Investing for the Long Term

Dear Investors,

Both in life and in investing, it is often easier to be negative than to be positive.

Especially today, living in an endless stream of news and information, there are near-constant reminders of the imperfections, the problems, and the risks that we all live under. When looking at the news, oftentimes the cumulative effect is to create a level of pessimism that pervades society. In this context, revealing a sense of optimism about the future opens you up to the possibility of being cast as foolish or naïve.

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All that said, I continue to be optimistic about the future. As I have written for several years now, I believe that we are in a Cambrian moment: An “up-for-grabs” environment perfectly suited for individual security selection. I see us heading towards an economic model increasingly based on automation, efficiency, and tremendous scale. I continue to be excited about the coming decade and believe it has the potential for amazing opportunities.

This quarter featured a relatively high degree of headline news and market movements. While this unfolded, we saw our portfolio companies continue to grow, and we believe increase their intrinsic values. We have written extensively in the past about our core companies, and while we are always willing to discuss any particulars in detail, our outlook remains the same. We have continued conviction that our portfolio is concentrated in what we believe to be unique pockets of the equity market with the potential to provide additional attractive returns going forward.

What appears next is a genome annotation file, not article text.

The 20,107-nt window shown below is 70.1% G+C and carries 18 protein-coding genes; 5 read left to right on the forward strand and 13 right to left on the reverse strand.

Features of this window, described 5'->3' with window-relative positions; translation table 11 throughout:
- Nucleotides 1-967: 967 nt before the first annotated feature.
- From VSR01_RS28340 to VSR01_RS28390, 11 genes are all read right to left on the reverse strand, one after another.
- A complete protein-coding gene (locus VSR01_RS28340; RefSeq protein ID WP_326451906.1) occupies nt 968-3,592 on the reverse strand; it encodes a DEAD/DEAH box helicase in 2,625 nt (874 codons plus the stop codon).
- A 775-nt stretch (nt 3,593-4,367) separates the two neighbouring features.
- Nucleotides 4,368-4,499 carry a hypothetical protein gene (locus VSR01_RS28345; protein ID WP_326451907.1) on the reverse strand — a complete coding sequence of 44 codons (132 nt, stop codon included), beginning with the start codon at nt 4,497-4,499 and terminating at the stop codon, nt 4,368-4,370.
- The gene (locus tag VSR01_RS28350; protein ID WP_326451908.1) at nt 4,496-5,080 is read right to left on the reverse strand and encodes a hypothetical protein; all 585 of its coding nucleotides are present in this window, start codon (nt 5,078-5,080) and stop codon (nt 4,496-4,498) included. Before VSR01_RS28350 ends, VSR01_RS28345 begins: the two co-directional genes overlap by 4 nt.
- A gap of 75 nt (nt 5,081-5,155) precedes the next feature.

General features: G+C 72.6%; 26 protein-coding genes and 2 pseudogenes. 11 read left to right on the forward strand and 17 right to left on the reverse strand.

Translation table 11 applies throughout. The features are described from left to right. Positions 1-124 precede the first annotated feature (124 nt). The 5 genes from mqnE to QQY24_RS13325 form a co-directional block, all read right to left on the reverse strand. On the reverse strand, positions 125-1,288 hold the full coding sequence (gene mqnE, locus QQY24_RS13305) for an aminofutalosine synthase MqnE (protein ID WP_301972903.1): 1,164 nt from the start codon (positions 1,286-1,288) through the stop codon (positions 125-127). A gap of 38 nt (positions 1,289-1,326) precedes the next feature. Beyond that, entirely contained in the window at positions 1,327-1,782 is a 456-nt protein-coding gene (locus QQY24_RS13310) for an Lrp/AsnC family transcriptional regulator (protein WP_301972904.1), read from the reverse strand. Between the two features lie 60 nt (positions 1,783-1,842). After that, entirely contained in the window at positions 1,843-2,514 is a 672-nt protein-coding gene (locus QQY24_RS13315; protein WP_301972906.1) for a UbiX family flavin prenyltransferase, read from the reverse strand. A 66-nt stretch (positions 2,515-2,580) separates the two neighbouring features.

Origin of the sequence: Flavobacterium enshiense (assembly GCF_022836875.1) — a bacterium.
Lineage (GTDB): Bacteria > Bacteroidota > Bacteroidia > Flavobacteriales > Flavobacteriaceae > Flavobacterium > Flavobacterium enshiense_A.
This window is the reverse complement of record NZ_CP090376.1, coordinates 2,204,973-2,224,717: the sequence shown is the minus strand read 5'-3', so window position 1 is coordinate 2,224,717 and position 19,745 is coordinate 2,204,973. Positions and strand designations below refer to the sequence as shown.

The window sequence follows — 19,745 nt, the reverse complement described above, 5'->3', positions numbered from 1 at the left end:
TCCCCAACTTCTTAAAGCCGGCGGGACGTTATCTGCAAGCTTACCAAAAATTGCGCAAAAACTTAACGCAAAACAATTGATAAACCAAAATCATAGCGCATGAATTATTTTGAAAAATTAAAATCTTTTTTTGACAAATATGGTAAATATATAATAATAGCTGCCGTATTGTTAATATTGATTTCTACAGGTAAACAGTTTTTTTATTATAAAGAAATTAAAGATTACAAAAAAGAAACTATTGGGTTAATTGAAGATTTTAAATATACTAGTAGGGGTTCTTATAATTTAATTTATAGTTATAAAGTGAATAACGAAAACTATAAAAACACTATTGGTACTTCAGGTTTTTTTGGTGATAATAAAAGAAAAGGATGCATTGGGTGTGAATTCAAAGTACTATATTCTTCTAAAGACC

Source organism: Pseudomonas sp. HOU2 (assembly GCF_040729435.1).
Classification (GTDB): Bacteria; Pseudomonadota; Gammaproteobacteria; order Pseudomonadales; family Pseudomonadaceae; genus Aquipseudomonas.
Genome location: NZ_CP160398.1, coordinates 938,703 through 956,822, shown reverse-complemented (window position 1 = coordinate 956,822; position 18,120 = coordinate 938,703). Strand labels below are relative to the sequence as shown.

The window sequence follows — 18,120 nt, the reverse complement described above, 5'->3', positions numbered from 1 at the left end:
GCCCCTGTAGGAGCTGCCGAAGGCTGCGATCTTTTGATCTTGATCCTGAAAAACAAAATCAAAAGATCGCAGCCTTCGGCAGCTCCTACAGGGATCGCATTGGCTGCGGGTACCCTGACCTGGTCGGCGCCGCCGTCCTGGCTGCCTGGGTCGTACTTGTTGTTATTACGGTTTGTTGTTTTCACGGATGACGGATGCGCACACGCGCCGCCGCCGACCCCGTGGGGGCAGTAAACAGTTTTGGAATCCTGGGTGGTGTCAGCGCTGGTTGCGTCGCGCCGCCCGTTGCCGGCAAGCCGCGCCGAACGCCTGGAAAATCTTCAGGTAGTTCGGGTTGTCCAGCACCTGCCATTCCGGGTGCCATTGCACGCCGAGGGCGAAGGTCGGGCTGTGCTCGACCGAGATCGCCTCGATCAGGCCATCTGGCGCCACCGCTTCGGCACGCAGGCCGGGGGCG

Of course, we will not necessarily experience linear progressions in public equity value movements. The results could be periodically lumpy and the connected nature of the global securities markets may increase short-term volatility and increase correlations regardless of company-specific fundamentals.

In the short-term, we can have price movements to the extreme—on both the positive and negative side of our portfolio. We are not market timers or day-traders. We are investors seeking multiple returns on capital as tax-efficiently as possible, over an extended period of time.

Our investment conviction comes from our focus on longer-term thematic trends and an unwavering determination to understand past, current, and future business dynamics. While the future is uncertain, we continue to remain confident that our companies will continue to provide excellent growth opportunities and that we have significant opportunities still ahead.

When investing, stark differences of opinion may often provide the greatest opportunity, especially when industries are experiencing a period of massive potential disruption. In every transaction in the equity market, there are two parties: a buyer and a seller. Outside liquidity needs notwithstanding, each transaction results in either an individual successfully purchasing a security for less than its intrinsic value—or overpaying. I have been consistent in my belief that in certain industry groups

(verticals), we are seeing enormous redistributions with the pie being divided anew.

We have seen this dynamic in prior cycles, and have looked to profit from them – mainly in the transition from on-premise storage to cloud-based storage, the breakup of traditional media, and in the change from brick and mortar to online retail. What we have observed is that the key to success in a rapidly changing environment, in our opinion, is an obsession on pleasing the end-user or customer, which we call “value proposition.” This certainly doesn’t guarantee a successful investment opportunity, but in these areas of business, we view it as a pre-requisite for anything other than short-term success.